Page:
Since when have I had the annual year-end karaoke party? It was D who created an opportunity to start the event a few years ago. One day he came to me and said that he would have liked to try karaoke once because he had never done in spite of living in Japan for a long time, and that he needed to know what it exactly was because karaoke is one of the most popular and important cultures in Japan, or something…
I gathered people for having a karaoke session that year, and since then I enjoyed karaoke with him and our friends every end of the year. Yes, I had a karaoke party at the end of last year, too. There were 12 people in the party this time. Actually, one of us came from Tokyo that day!
The karaoke shop has many small rooms, but has only one room for more than 10 people. So, I made a reservation for that big room for 12 of us. Actually, the room was not “big”. Interestingly it was covered with tatami, or Japanese traditional straw mats, and people had to take their shoes off. We were about to start karaoke after introducing ourselves, when many troubles happened…
First, the tools for sending data to the karaoke machine were broken, and we needed to change them. Second, there was no sound from the machine, and we found out that it was broken. Third, we had to change the room and to move tables and chairs to stick ouselves into a small room. Fourth, we had to pay the fee including the loss time. Finally, after moving to another room, the microphone broke…I can’t believe it! (I won the discount, though.)
But I’m sure all the participants had a really great time in spite of those many terrible things. One trouble after another, we finally began laughter. We huddled in the small room and sang many songs together without microphone. That was quit cozy and homelike and fun.
Have you ever tried tako-yaki? Tako means octopus in Japanese. Tako-yaki is a golf-ball-shaped pan cake containing octopus. It’s not sweet but salty. Tako-yaki is one of the most popular snacks in Japan.
Some of my friends and I had a tako-yaki party the other day. You need a special hot plate for making tako-yaki. A friend of mine has two ones and we enjoyed making and eating tako-yaki together.
It’s nice to cook together as eating and drinking and chattering. It’s also good to eat them hot directly from the hot plate. But you should be careful not to burn inside of your mouth. Look at their shape. I melted when I was looking at the steaming cute round shape. It also melted inside my mouth when I ate one. It was quite hot, though.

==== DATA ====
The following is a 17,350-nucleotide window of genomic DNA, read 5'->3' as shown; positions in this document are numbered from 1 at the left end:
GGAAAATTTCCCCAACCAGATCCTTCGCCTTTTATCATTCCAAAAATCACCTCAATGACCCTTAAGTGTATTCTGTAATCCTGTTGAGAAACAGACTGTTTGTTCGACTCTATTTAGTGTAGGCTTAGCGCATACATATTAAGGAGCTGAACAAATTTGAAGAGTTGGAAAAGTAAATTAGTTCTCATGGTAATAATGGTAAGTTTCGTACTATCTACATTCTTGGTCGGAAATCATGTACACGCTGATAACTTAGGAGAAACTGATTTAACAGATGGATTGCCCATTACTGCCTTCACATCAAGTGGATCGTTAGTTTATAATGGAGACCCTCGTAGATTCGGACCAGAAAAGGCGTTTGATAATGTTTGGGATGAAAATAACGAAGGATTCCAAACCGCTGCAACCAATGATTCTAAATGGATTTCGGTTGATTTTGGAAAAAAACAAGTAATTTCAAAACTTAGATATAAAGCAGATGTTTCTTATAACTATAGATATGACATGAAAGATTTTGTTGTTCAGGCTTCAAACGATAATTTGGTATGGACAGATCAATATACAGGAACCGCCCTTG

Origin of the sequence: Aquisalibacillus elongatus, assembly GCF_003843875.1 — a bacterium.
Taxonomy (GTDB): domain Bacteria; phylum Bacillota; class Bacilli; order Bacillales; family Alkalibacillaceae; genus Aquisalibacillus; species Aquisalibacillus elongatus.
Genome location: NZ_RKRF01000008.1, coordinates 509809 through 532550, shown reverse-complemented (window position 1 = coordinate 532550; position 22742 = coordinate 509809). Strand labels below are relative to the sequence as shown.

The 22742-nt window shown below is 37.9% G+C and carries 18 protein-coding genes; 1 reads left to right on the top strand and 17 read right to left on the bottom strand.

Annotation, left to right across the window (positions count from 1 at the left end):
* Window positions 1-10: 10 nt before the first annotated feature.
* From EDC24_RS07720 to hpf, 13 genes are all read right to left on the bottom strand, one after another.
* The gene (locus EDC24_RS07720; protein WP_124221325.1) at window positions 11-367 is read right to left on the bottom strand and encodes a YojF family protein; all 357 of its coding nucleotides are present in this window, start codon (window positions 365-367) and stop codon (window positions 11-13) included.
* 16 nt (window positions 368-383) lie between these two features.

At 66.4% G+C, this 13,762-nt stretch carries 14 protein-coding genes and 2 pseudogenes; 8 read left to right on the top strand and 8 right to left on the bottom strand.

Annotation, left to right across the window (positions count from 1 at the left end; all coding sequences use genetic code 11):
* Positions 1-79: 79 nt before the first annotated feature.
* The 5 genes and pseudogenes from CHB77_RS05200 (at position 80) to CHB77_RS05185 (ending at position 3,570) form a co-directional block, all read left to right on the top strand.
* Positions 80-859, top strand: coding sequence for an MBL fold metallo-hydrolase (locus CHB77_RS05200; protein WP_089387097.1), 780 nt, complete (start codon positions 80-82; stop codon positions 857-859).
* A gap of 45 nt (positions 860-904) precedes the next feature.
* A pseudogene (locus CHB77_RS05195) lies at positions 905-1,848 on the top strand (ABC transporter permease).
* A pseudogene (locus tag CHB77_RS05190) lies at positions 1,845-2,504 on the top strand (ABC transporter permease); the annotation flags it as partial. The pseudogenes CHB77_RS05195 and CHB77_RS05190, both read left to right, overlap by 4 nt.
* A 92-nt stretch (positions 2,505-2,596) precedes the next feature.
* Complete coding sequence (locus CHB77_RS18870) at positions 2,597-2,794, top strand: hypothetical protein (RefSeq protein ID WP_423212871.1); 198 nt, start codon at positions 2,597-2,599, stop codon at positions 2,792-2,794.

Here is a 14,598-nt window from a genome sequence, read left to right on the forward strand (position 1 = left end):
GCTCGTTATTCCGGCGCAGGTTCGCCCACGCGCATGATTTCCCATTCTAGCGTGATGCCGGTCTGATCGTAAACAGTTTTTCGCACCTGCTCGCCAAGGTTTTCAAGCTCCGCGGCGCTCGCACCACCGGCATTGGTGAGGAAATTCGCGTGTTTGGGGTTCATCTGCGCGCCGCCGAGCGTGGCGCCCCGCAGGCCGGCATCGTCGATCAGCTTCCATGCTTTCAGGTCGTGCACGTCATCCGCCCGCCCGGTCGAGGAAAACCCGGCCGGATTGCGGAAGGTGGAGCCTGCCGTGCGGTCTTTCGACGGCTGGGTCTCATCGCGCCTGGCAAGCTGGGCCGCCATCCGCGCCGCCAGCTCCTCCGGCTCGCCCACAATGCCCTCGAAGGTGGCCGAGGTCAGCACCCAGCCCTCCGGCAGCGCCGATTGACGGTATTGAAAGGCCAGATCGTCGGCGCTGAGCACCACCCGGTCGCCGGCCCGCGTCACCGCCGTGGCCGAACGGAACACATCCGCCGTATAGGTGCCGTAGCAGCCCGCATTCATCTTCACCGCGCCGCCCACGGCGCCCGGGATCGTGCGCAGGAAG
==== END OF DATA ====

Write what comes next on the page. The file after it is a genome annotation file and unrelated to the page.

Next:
It seems that octopus is not eaten so much in other countries. Tako-yaki is called because it has octopus inside, but we made many tako-yaki without octopus as well. We made them with shrimps, cheese, and other foods. They were also delicious. I had a really good time at the party. I’m looking forward to having a next tako-yaki party together with my friends!
I’m lazy…I learn Tai Chi in the extension center of a university, but the autumn-winter semester was over the other day…It seems that some diligent people do Tai Chi by themselves at home every day, but I don’t……
After the Tai Chi course, the participants and our teachers had a party at a classroom of the university. It’s difficult to find a good place for having lunch together with all of the participants because there are more than 25 people in my class. So, we usually ask the university to use a room for the party and have catered lunch there.
We enjoyed having the gorgeous catered lunch and talking to each other and then watching a few DVDs on Tai Chi together. That was a wonderful time. Spring course starts next month. I’m looking forward to seeing my classmates and doing Tai Chi together with them soon! You know, I don’t practice Tai Chi by myself!
Belated Happy New Year!
This is my first journal this year. It’s been cold in Japan since around Christmas holidays. Actually we had much snow in Nagoya area several days ago. It was also snowing on New Year’s Day when I went to Tokyo to spend holidays with my family. Luckily Shinkansen wasn’t running so late that day, and I didn’t need to wait for the train that long in the cold weather.
Actually, the train wasn’t crowded at all. I didn’t reserve, but I was able to find vacant seats easily. It might be because I used Hikari instead of Nozomi that day. Both are names of Shinkansen, or bullet train. Hikari stops at more stations and takes longer to arrive at Tokyo terminal from Nagoya than Nozomi. But it has five unreserved cars; on the other hand, Nozomi has three. Anyway, I went to Tokyo in the relaxing empty car.
In Tokyo, I met my relatives, enjoyed talking to them over osechi, or traditional New Year’s food, and visited a Shinto shrine with some of them. I had restful holidays there. I wish you the best of luck throughout this year!